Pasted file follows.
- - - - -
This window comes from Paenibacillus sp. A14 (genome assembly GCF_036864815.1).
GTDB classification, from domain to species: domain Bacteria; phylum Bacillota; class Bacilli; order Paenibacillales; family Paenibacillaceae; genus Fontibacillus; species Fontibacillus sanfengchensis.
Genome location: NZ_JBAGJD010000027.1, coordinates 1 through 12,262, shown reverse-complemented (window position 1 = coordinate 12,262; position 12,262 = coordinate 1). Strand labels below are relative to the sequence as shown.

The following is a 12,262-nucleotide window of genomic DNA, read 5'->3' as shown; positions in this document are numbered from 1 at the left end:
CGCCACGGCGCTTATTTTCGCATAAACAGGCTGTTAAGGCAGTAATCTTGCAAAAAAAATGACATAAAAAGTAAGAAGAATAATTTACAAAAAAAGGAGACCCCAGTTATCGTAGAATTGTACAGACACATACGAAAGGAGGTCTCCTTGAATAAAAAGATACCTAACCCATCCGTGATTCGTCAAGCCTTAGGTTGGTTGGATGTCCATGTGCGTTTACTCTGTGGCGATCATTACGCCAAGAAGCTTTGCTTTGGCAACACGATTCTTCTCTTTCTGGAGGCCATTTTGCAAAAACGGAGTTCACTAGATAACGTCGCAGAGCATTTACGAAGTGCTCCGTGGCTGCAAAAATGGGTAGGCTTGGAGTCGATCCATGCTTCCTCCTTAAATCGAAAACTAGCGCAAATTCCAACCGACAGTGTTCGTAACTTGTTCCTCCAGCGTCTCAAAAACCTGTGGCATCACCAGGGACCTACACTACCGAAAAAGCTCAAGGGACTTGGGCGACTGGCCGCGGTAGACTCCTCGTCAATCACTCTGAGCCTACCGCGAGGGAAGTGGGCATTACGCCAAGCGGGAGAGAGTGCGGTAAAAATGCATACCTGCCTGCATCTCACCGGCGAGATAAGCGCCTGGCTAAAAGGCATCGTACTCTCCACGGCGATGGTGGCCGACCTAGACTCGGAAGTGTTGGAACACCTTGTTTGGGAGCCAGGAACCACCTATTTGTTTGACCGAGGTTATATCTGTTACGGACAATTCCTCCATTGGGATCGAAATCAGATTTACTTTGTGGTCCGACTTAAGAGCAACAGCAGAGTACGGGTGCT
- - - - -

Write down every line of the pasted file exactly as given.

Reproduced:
This window comes from Paenibacillus sp. A14 (genome assembly GCF_036864815.1).
GTDB classification, from domain to species: domain Bacteria; phylum Bacillota; class Bacilli; order Paenibacillales; family Paenibacillaceae; genus Fontibacillus; species Fontibacillus sanfengchensis.
Genome location: NZ_JBAGJD010000027.1, coordinates 1 through 12,262, shown reverse-complemented (window position 1 = coordinate 12,262; position 12,262 = coordinate 1). Strand labels below are relative to the sequence as shown.

The following is a 12,262-nucleotide window of genomic DNA, read 5'->3' as shown; positions in this document are numbered from 1 at the left end:
CGCCACGGCGCTTATTTTCGCATAAACAGGCTGTTAAGGCAGTAATCTTGCAAAAAAAATGACATAAAAAGTAAGAAGAATAATTTACAAAAAAAGGAGACCCCAGTTATCGTAGAATTGTACAGACACATACGAAAGGAGGTCTCCTTGAATAAAAAGATACCTAACCCATCCGTGATTCGTCAAGCCTTAGGTTGGTTGGATGTCCATGTGCGTTTACTCTGTGGCGATCATTACGCCAAGAAGCTTTGCTTTGGCAACACGATTCTTCTCTTTCTGGAGGCCATTTTGCAAAAACGGAGTTCACTAGATAACGTCGCAGAGCATTTACGAAGTGCTCCGTGGCTGCAAAAATGGGTAGGCTTGGAGTCGATCCATGCTTCCTCCTTAAATCGAAAACTAGCGCAAATTCCAACCGACAGTGTTCGTAACTTGTTCCTCCAGCGTCTCAAAAACCTGTGGCATCACCAGGGACCTACACTACCGAAAAAGCTCAAGGGACTTGGGCGACTGGCCGCGGTAGACTCCTCGTCAATCACTCTGAGCCTACCGCGAGGGAAGTGGGCATTACGCCAAGCGGGAGAGAGTGCGGTAAAAATGCATACCTGCCTGCATCTCACCGGCGAGATAAGCGCCTGGCTAAAAGGCATCGTACTCTCCACGGCGATGGTGGCCGACCTAGACTCGGAAGTGTTGGAACACCTTGTTTGGGAGCCAGGAACCACCTATTTGTTTGACCGAGGTTATATCTGTTACGGACAATTCCTCCATTGGGATCGAAATCAGATTTACTTTGTGGTCCGACTTAAGAGCAACAGCAGAGTACGGGTGCT